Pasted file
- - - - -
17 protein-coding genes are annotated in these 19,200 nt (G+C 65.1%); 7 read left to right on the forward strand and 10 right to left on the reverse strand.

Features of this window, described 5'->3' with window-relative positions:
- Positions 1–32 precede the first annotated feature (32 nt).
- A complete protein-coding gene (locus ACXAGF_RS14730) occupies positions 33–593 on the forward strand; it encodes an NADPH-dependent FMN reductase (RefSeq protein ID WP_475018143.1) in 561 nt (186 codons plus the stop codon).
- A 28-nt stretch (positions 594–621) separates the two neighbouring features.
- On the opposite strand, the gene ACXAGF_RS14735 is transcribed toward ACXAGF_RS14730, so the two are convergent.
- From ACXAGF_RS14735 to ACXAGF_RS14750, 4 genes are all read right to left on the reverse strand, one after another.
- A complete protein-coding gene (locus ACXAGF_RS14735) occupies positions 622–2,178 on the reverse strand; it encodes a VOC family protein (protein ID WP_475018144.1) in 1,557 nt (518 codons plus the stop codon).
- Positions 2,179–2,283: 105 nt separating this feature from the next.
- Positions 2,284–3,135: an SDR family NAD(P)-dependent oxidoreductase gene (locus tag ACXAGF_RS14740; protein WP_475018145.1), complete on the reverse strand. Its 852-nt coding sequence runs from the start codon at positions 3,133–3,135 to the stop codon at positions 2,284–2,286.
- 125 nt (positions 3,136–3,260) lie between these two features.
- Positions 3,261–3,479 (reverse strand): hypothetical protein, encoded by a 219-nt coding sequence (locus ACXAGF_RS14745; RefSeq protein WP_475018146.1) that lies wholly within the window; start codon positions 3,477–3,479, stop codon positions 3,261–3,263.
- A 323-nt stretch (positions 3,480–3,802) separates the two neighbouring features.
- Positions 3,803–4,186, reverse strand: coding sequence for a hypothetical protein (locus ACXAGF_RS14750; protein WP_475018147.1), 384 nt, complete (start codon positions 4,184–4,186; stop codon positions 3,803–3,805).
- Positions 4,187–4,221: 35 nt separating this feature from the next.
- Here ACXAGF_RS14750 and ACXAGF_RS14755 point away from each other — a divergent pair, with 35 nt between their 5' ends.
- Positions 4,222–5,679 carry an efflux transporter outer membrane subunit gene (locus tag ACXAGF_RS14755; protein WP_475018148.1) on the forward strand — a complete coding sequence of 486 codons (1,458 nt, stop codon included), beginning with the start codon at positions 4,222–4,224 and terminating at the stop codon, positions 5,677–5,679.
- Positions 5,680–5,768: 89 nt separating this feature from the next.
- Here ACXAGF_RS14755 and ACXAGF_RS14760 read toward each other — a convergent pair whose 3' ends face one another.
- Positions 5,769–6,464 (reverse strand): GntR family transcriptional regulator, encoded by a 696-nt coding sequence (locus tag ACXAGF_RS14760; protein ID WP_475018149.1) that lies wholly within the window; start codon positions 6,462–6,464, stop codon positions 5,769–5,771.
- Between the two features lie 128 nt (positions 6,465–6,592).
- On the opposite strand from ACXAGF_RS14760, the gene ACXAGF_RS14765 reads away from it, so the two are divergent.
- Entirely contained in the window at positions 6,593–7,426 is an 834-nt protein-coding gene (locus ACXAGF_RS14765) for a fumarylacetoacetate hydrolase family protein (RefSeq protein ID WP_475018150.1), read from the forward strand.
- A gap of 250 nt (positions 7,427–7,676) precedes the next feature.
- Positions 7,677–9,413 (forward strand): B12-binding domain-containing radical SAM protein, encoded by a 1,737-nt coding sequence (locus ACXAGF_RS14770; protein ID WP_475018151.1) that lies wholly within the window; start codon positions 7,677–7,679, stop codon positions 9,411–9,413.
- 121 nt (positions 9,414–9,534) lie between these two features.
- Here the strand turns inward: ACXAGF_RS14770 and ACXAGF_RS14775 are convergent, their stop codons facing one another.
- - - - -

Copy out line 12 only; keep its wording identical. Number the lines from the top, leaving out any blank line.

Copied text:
- Positions 3,261–3,479 (reverse strand): hypothetical protein, encoded by a 219-nt coding sequence (locus ACXAGF_RS14745; RefSeq protein WP_475018146.1) that lies wholly within the window; start codon positions 3,477–3,479, stop codon positions 3,261–3,263.